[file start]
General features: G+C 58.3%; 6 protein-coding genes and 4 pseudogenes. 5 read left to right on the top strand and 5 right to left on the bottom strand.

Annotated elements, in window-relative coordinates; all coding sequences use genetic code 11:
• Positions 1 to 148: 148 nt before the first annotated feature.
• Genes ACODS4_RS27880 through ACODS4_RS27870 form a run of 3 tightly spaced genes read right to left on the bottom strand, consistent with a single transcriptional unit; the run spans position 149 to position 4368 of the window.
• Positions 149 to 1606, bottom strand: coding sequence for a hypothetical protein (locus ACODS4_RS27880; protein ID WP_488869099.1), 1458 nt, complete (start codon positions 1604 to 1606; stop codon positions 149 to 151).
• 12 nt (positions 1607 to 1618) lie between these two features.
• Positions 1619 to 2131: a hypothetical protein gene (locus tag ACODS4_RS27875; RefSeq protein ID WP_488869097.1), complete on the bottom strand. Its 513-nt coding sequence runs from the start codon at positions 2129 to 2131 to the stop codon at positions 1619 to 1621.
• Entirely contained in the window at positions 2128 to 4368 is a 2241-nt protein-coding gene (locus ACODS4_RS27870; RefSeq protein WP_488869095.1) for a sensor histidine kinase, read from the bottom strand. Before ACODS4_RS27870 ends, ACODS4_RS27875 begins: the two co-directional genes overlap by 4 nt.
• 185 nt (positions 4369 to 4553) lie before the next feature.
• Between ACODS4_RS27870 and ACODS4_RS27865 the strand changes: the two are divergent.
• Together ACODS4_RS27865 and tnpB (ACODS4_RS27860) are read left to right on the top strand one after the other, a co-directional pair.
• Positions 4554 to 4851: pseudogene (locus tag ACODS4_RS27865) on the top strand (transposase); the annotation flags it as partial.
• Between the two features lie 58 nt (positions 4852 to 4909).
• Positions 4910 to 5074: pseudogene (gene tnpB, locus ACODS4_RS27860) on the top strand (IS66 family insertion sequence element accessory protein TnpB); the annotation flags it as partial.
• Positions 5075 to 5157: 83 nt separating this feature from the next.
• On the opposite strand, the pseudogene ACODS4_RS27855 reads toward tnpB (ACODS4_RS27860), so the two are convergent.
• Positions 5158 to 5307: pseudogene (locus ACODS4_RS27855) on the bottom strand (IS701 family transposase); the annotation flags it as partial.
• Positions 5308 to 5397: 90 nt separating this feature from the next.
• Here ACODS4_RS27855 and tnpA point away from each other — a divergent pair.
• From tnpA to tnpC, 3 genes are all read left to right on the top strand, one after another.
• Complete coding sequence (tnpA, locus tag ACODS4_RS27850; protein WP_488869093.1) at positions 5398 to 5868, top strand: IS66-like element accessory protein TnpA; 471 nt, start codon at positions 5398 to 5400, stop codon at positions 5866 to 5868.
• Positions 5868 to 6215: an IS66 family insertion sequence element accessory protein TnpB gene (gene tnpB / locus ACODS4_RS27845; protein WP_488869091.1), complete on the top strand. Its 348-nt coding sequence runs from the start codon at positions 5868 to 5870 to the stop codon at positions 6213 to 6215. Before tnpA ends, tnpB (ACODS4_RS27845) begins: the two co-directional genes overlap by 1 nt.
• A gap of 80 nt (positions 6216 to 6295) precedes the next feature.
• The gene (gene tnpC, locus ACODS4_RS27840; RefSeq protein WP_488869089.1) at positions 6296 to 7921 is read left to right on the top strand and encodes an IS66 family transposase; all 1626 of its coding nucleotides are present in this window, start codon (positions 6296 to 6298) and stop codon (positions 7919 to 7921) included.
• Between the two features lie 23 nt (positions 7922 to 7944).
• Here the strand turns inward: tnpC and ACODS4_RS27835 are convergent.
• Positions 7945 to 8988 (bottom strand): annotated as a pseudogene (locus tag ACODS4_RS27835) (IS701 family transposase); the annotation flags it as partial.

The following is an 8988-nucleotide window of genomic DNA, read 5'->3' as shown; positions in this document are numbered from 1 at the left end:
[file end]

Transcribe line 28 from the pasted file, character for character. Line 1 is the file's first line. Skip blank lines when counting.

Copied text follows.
The following is an 8988-nucleotide window of genomic DNA, read 5'->3' as shown; positions in this document are numbered from 1 at the left end: